Economic and Social Thoughts of Ivan Pososhkov (1652-1726)

ICER Working Paper No. 2/2010

17 Pages Posted: 10 Feb 2010

Date Written: January 22, 2010

Abstract

In this paper, I will try to address some criticism to Bruno Leoni’s general theory of law and society. In his well known book Freedom and the Law (1961) – in the opinion of some Italian scholars, to be considered a libertarian Manifesto –, he stressed at least five main points: i) legislation is incompatible with the long-run certainty of the law, that is when the law is not properly the result of the exercise of the arbitrary will of particular men; ii) courts of justice describe or discover the law, and do not make the law; iii) courts cannot be considered as legislators, not only because of their psychological attitude towards the law, which they discover, and do not create, but above all because of their fundamental dependance on the parties concerned in their process of making the law: so, a court must not be allowed to reverse its precedents – at least to a certain extent; iv) the whole process, and so the law, can be described as a sort of vast, continuous, and chiefly spontaneous collaboration between the judges and the judged in order to discover what the people’s will is in a series of definite instances – a collaboration that in many respects may be compared to that existing among all the partecipants in a free market; v) in our time, the mechanism of the judiciary in certain countries where supreme courts are established results in the imposition of the personal views of the members of these courts, or of a majority of them: it is a somewhat contradictory introduction of the legislative process under the deceptive label of lawyers’ or judiciary law at its highest stage. It seems to me that Leoni’s theory of law and society as a normative doctrine for a 'libertarian', or 'post-hayekian', society is not entirely successful: in particular, topics as the relation between law and legislation, the proper sense of legal concepts (if any), and the possibility to survive for individual freedom as a non-historical but ideological concept within an open, i.e. democratic, society, will be put under scrutiny in the paper, according to Leoni’s doctrine of law as an individual claim.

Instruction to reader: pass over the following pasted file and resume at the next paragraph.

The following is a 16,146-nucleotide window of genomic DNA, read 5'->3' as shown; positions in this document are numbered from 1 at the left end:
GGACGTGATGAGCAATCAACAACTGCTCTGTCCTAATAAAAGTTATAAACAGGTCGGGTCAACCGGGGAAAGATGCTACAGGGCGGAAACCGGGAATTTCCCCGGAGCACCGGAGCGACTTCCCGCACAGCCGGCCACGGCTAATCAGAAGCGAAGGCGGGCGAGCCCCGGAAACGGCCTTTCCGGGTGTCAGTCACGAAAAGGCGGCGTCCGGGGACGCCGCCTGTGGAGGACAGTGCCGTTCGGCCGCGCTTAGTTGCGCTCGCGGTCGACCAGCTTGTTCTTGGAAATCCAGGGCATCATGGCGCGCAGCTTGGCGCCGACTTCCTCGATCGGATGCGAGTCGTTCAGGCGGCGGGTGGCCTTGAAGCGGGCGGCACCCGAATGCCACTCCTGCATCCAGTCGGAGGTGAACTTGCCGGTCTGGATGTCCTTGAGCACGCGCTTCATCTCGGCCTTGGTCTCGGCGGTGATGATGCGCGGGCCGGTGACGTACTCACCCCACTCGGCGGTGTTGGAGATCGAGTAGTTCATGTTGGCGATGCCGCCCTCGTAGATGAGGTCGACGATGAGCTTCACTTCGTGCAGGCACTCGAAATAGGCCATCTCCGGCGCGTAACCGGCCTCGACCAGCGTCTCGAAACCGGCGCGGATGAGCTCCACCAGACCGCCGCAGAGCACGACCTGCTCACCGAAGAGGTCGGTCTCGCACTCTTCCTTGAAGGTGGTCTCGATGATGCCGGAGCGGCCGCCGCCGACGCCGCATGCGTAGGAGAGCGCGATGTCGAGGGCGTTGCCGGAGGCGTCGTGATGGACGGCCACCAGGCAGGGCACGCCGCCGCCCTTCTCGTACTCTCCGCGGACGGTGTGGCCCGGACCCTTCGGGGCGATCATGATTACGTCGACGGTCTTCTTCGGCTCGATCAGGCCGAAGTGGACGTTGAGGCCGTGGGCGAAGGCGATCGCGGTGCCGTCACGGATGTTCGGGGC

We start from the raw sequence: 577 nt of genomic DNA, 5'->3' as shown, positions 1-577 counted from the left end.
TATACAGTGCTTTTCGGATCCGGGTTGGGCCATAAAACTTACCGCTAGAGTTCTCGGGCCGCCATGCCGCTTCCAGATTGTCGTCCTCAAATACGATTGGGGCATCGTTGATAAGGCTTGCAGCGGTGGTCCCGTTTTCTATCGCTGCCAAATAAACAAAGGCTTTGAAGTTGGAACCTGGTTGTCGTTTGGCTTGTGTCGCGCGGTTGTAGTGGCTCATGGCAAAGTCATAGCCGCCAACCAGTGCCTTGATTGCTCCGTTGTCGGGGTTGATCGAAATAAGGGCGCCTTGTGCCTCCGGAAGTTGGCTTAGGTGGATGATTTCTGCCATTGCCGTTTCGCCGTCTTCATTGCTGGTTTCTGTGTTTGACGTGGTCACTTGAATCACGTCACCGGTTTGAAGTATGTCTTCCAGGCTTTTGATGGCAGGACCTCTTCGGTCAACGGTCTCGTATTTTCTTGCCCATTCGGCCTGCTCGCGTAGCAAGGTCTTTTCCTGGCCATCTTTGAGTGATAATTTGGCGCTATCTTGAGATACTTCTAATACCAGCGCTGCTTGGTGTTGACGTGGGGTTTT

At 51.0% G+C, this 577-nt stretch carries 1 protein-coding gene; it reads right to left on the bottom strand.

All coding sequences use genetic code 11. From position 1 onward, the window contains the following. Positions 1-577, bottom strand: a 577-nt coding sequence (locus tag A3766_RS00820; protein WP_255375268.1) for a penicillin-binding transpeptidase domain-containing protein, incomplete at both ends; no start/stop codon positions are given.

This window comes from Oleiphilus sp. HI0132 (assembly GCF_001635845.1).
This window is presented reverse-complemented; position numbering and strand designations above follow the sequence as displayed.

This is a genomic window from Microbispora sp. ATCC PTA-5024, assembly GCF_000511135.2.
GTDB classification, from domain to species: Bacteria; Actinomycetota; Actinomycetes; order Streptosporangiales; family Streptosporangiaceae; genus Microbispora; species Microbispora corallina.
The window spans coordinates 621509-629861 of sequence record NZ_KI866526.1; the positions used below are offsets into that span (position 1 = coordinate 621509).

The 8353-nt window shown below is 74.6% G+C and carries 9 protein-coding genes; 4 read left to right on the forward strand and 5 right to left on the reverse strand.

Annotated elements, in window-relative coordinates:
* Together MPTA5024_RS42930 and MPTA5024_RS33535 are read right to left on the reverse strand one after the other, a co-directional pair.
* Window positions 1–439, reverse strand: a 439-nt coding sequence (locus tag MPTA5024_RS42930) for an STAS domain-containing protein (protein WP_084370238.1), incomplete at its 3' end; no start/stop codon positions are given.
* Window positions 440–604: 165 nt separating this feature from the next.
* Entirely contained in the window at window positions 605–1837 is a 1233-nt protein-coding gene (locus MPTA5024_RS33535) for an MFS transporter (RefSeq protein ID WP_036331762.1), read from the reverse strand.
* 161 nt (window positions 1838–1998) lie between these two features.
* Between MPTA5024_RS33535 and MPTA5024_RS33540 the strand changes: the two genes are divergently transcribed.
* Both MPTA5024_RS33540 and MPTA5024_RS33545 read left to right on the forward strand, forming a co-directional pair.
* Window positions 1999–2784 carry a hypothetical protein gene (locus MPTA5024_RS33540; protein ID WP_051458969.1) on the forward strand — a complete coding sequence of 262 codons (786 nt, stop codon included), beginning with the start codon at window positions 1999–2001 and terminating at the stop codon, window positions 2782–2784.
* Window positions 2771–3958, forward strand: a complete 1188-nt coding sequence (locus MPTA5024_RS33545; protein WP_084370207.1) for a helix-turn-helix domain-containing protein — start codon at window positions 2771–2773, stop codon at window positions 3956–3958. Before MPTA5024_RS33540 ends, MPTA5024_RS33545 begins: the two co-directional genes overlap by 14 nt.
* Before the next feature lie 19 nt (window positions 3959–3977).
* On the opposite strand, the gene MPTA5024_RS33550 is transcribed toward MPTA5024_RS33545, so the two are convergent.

Keywords: history of economic and social thought, Russia

JEL Classification: B, B41

Suggested Citation

Nenovsky, Nikolay, Economic and Social Thoughts of Ivan Pososhkov (1652-1726) (January 22, 2010). ICER Working Paper No. 2/2010, Available at SSRN: https://ssrn.com/abstract=1550129 or http://dx.doi.org/10.2139/ssrn.1550129

Nikolay Nenovsky (Contact Author)

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